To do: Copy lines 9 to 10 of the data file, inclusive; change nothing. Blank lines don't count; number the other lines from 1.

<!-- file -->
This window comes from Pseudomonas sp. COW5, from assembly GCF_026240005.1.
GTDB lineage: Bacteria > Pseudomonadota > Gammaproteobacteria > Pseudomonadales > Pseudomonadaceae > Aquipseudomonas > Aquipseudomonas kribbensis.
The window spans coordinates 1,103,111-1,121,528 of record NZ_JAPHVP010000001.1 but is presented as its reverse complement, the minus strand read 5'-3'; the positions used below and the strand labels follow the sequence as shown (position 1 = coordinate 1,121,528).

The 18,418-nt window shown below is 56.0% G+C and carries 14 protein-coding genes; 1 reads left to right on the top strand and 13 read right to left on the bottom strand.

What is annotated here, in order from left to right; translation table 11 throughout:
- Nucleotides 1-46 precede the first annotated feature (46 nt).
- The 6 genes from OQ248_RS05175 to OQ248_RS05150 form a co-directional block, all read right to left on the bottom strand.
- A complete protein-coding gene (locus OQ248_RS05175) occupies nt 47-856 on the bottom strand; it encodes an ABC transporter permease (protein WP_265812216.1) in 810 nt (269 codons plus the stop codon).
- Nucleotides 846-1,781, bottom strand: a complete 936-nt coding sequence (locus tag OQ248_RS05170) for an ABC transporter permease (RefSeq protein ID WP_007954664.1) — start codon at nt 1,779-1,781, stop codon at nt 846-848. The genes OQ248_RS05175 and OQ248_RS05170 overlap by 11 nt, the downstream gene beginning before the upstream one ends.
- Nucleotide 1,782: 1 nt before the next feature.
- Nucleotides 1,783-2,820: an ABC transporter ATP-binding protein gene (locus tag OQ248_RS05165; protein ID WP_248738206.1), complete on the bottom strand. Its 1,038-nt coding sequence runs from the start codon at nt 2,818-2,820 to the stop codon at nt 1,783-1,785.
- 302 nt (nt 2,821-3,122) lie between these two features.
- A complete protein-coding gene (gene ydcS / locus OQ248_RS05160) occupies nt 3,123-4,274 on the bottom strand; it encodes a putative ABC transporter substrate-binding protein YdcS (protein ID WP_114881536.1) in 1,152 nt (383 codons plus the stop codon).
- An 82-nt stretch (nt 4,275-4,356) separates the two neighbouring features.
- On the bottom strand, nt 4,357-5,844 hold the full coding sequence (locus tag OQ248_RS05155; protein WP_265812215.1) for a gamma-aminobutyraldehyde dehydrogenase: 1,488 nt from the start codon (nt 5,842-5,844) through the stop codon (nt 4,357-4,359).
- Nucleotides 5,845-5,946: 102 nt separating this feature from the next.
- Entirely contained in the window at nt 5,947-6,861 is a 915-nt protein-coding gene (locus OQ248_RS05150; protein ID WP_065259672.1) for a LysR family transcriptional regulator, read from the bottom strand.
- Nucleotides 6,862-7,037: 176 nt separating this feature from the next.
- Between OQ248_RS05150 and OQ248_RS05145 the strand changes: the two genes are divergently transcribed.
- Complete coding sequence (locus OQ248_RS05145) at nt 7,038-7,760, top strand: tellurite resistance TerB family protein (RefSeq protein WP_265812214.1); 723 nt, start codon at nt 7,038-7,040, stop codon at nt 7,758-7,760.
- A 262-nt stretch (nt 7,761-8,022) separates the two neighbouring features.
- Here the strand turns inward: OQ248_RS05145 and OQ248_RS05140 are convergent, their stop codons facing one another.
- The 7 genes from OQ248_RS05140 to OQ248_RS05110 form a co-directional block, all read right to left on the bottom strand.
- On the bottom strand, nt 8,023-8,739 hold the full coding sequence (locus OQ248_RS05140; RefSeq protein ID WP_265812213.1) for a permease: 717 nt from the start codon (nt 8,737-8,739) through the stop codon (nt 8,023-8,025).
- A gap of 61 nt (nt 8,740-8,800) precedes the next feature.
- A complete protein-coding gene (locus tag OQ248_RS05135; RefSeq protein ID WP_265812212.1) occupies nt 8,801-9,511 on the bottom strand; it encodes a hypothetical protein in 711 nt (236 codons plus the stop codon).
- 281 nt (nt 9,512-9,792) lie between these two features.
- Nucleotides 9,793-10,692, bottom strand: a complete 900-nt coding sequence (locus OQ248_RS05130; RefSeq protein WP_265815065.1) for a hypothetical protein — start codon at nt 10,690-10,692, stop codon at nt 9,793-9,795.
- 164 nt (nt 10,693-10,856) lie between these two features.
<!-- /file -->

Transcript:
- Nucleotides 846-1,781, bottom strand: a complete 936-nt coding sequence (locus tag OQ248_RS05170) for an ABC transporter permease (RefSeq protein ID WP_007954664.1) — start codon at nt 1,779-1,781, stop codon at nt 846-848. The genes OQ248_RS05175 and OQ248_RS05170 overlap by 11 nt, the downstream gene beginning before the upstream one ends.
- Nucleotide 1,782: 1 nt before the next feature.